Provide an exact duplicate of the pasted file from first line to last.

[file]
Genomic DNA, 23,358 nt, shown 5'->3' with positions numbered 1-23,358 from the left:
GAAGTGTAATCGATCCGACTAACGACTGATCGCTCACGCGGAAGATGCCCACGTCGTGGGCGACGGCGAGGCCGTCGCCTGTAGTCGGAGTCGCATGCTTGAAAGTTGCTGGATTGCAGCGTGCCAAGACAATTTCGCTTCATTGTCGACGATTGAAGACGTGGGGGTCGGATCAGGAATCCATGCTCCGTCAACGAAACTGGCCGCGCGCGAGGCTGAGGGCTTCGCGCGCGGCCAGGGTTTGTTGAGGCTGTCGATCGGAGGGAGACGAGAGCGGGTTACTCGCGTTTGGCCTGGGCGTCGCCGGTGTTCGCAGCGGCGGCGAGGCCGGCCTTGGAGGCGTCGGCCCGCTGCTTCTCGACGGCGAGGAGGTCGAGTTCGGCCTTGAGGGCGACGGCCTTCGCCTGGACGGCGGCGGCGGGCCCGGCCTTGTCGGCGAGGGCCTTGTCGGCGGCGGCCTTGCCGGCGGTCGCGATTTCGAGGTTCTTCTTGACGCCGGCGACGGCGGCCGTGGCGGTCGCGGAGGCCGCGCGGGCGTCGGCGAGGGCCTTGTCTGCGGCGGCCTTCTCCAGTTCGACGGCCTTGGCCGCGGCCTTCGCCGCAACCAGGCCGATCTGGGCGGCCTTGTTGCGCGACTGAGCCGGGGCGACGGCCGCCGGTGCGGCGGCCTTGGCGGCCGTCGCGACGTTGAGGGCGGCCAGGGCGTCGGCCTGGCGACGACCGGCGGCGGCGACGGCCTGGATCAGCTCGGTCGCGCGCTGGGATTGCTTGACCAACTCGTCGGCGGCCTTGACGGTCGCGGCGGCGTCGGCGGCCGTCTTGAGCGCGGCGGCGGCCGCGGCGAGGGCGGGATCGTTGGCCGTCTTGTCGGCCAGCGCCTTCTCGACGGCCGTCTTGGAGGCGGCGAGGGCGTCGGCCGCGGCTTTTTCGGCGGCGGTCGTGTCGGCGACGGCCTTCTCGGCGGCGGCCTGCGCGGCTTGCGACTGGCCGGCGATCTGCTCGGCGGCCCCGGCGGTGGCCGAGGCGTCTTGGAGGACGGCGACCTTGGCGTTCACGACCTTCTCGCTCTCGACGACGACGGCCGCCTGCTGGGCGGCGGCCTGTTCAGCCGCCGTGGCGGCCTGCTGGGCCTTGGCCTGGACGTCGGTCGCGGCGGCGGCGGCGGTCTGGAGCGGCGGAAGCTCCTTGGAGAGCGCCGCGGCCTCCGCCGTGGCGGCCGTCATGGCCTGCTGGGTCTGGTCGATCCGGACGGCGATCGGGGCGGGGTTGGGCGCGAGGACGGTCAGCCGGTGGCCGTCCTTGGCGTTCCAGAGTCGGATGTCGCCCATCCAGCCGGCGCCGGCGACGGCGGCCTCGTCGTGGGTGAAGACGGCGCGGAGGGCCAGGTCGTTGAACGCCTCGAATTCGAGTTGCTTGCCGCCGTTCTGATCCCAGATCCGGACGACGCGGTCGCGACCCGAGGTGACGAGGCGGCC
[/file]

Genomic DNA, 23,358 nt, shown 5'->3' with positions numbered 1-23,358 from the left:
GAAGTGTAATCGATCCGACTAACGACTGATCGCTCACGCGGAAGATGCCCACGTCGTGGGCGACGGCGAGGCCGTCGCCTGTAGTCGGAGTCGCATGCTTGAAAGTTGCTGGATTGCAGCGTGCCAAGACAATTTCGCTTCATTGTCGACGATTGAAGACGTGGGGGTCGGATCAGGAATCCATGCTCCGTCAACGAAACTGGCCGCGCGCGAGGCTGAGGGCTTCGCGCGCGGCCAGGGTTTGTTGAGGCTGTCGATCGGAGGGAGACGAGAGCGGGTTACTCGCGTTTGGCCTGGGCGTCGCCGGTGTTCGCAGCGGCGGCGAGGCCGGCCTTGGAGGCGTCGGCCCGCTGCTTCTCGACGGCGAGGAGGTCGAGTTCGGCCTTGAGGGCGACGGCCTTCGCCTGGACGGCGGCGGCGGGCCCGGCCTTGTCGGCGAGGGCCTTGTCGGCGGCGGCCTTGCCGGCGGTCGCGATTTCGAGGTTCTTCTTGACGCCGGCGACGGCGGCCGTGGCGGTCGCGGAGGCCGCGCGGGCGTCGGCGAGGGCCTTGTCTGCGGCGGCCTTCTCCAGTTCGACGGCCTTGGCCGCGGCCTTCGCCGCAACCAGGCCGATCTGGGCGGCCTTGTTGCGCGACTGAGCCGGGGCGACGGCCGCCGGTGCGGCGGCCTTGGCGGCCGTCGCGACGTTGAGGGCGGCCAGGGCGTCGGCCTGGCGACGACCGGCGGCGGCGACGGCCTGGATCAGCTCGGTCGCGCGCTGGGATTGCTTGACCAACTCGTCGGCGGCCTTGACGGTCGCGGCGGCGTCGGCGGCCGTCTTGAGCGCGGCGGCGGCCGCGGCGAGGGCGGGATCGTTGGCCGTCTTGTCGGCCAGCGCCTTCTCGACGGCCGTCTTGGAGGCGGCGAGGGCGTCGGCCGCGGCTTTTTCGGCGGCGGTCGTGTCGGCGACGGCCTTCTCGGCGGCGGCCTGCGCGGCTTGCGACTGGCCGGCGATCTGCTCGGCGGCCCCGGCGGTGGCCGAGGCGTCTTGGAGGACGGCGACCTTGGCGTTCACGACCTTCTCGCTCTCGACGACGACGGCCGCCTGCTGGGCGGCGGCCTGTTCAGCCGCCGTGGCGGCCTGCTGGGCCTTGGCCTGGACGTCGGTCGCGGCGGCGGCGGCGGTCTGGAGCGGCGGAAGCTCCTTGGAGAGCGCCGCGGCCTCCGCCGTGGCGGCCGTCATGGCCTGCTGGGTCTGGTCGATCCGGACGGCGATCGGGGCGGGGTTGGGCGCGAGGACGGTCAGCCGGTGGCCGTCCTTGGCGTTCCAGAGTCGGATGTCGCCCATCCAGCCGGCGCCGGCGACGGCGGCCTCGTCGTGGGTGAAGACGGCGCGGAGGGCCAGGTCGTTGAACGCCTCGAATTCGAGTTGCTTGCCGCCGTTCTGATCCCAGATCCGGACGACGCGGTCGCGACCCGAGGTGACGAGGCGGCC